W. R. Myers High School shooting

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W.R. Myers High School shooting
Location Taber, Alberta, Canada
Date April 28, 1999
Attack type
School shooting, murder
Weapons Sawed off .22 caliber rifle
Deaths 1
Non-fatal injuries
1
Perpetrator Todd Cameron Smith
Motive Bullying

The W. R. Myers High School shooting was a school shooting that occurred on April 28, 1999, at W. R. Myers High School in Taber, Alberta, Canada. The gunman, 14-year-old Todd Cameron Smith, walked into his school and began firing at three students in a hallway, killing one student and wounding another student.[1] This shooting took place only eight days after the Columbine High School Massacre in Littleton, Colorado, and is widely believed to have been a copycat crime.[2] It was the first fatal high-school shooting in Canada in more than two decades.

The shooting[edit]

The incident began when Smith entered the school campus armed with a registered sawed off[citation needed] .22-calibre rifle and hundreds of rounds of ammunition. As lunch concluded, he fired at three students in a hallway adjacent to the cafeteria. He fatally shot 17-year-old Jason Lang at point-blank range, and then shot at two other students, seriously wounding one, and missing the other.[3] Gym coach Cheyno Finnie managed to wrestle Smith to the floor. He was arrested without further incident by a Taber constable, who also served as the school's resource officer.[3] He was charged with one count of first-degree murder, and two counts of attempted murder.[4]

Aftermath[edit]

Legal proceedings[edit]

Smith's identity and background was originally protected under Canada's Young Offenders Act at the time of his arrest.[5][6] He had dropped out of W.R. Myers High School earlier in the school year. According to court documents, he had suffered severe bullying at school, including having been doused with lighter fluid and threatened to be set alight when he was in the first grade.[2] He was remembered as being intelligent but socially awkward, and had become "reclusive and extremely fearful"[2] by early adolescence. His mother said he had been showing signs of depression throughout his childhood.[6] Smith's family stated that he "snapped" after watching coverage of the Columbine massacre, which had occurred eight days prior.[2]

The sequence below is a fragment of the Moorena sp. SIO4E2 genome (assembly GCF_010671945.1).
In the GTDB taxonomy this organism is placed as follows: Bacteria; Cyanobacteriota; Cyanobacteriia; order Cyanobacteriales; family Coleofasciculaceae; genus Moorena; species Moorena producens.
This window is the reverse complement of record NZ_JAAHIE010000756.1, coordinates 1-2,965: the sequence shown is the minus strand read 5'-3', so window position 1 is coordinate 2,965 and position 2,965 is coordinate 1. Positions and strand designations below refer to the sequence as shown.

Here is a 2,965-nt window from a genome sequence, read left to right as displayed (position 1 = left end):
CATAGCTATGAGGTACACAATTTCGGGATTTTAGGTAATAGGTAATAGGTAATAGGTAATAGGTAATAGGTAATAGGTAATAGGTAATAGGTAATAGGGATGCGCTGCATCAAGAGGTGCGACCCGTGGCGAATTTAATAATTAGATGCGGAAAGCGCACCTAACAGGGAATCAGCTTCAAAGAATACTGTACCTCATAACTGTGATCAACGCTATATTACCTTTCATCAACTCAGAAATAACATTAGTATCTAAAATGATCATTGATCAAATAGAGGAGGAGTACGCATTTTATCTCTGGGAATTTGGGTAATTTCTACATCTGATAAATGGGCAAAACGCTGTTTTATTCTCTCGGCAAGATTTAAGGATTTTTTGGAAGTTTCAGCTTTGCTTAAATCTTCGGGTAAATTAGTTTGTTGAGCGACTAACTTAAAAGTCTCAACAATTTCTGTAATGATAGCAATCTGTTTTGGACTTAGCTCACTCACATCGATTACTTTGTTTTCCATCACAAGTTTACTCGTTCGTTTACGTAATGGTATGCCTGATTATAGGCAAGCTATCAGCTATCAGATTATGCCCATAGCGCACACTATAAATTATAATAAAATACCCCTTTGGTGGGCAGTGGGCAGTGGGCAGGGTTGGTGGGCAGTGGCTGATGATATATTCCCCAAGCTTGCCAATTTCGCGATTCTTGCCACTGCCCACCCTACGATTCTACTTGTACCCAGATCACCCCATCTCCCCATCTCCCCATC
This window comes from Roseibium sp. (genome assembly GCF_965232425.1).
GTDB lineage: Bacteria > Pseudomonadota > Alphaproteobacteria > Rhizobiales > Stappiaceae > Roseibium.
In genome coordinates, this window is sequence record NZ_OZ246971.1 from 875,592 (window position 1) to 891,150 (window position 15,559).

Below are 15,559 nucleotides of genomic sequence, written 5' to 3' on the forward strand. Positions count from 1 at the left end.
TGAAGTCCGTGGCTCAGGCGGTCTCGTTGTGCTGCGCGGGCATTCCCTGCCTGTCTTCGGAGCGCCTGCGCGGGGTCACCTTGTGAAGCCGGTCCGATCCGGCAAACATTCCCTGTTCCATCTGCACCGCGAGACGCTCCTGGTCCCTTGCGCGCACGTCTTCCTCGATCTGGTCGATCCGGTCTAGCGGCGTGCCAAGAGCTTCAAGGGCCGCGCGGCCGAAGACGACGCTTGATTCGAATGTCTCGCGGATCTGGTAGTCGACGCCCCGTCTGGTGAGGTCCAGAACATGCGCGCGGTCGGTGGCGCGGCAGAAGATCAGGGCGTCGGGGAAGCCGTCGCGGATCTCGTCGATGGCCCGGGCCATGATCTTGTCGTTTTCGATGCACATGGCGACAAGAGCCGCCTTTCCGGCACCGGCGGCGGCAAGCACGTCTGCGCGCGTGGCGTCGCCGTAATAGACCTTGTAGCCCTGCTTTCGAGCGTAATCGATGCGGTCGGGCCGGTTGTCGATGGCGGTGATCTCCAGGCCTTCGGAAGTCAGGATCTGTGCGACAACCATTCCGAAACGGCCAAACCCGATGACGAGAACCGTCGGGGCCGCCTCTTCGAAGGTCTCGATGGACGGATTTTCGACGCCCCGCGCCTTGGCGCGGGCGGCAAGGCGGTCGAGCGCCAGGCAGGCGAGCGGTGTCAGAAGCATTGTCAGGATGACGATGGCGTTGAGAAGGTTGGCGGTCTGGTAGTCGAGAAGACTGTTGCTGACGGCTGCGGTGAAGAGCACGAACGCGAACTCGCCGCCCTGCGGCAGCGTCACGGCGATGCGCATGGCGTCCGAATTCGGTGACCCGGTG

Crown prosecutors attempted to have then 15-year-old Smith tried as an adult with the potential for a life sentence with the possibility of parole in five years. The Crown also argued that an adult prison would offer greater educational programs than a youth facility could provide. The court denied the motion and he was tried as a juvenile.[2]

Following his arrest and before the trial, a medical examination discovered Smith had a heart ailment that required open heart surgery. During the surgery, he suffered a stroke and fell into a coma. After awakening from the coma, he had speaking and eating difficulties and suffered from diminished mental capacity. His case was suspended until he recovered, as both the Crown and defense agreed he could not stand trial.[7] Following a "remarkable recovery", he was declared suitable to stand trial, and was scheduled to appear in court in September 2000.[8] At his trial, Smith pleaded guilty to all three charges, and was sentenced to three years in prison, and was ordered to live seven years on probation upon his release.[2]

Shortly after the shooting, Reverend Dale Lang, father of victim Jason Lang, forgave his son's killer.[6] Dale Lang preaches the need for compassion and forgiveness, and has become a well-known public speaker and anti-bullying activist.[9]

Smith's release, second arrest[edit]

In March 2005, Todd Cameron Smith was released into a halfway house in Toronto, despite the agreement of the judge that the then 20-year-old remained a threat to society. In August of that year, he walked outside of the halfway house, leaving behind a note stating "he wouldn't be caged any longer and he wouldn't surrender alive."[10] His escape prompted Toronto police to obtain a court injunction allowing them to publicize his identity until such time as he was caught.[11][12][13]

However, Smith turned himself in to authorities the following day and was recaptured without incident. The waiver allowing publication of his identity in Canada lapsed upon his recapture, though not before his name was published and released by several news outlets across the country. Following his recapture, Canadian media were required to no longer use Smith's name or photograph, as they had the previous day.

References[edit]

  1. ^ "One dead, one wounded in Alberta school shooting". CBC News Online. November 10, 2000. Retrieved 2008-10-17. 
  2. ^ a b c d e f "Boy charged in Taber shooting gets three years". CBC News Online. November 18, 2000. Retrieved 2008-10-17. 
  3. ^ a b "Alberta town tries to understand". CBC News Online. November 10, 2000. Retrieved 2008-10-17. 
  4. ^ "Taber teen gets new charge". CBC News Online. November 10, 2000. Retrieved 2008-10-17. 
  5. ^ [1], Article Emporium unknown edit date
  6. ^ a b c "CBC In Depth: Tragedy in Taber". CBC News Online. April 27, 2004. Retrieved 2008-10-17. 
  7. ^ "Teen's illness postpones Taber trial". CBC News Online. January 5, 2000. Retrieved 2008-10-17. 
  8. ^ "Taber suspect fit to stand trial". CBC News Online. November 11, 2000. Retrieved 2008-10-17. 
  9. ^ Bakh, Sarom, Reverend Dale Lang: Teaching forgiveness, SFU Peak, February 7, 2000
  10. ^ Alberta school shooter loose in Toronto, The Toronto Star, August 15, 2005
  11. ^ Man convicted in Taber, Alta., school shooting walks away from halfway house, Canadian Press via Who Killed Theresa? blog, August 15, 2005
  12. ^ Taber killer escapes in Toronto, Globe and Mail, August 15, 2005
  13. ^ Sister of Alberta school shooter appeals for him to surrender, August 16, 2005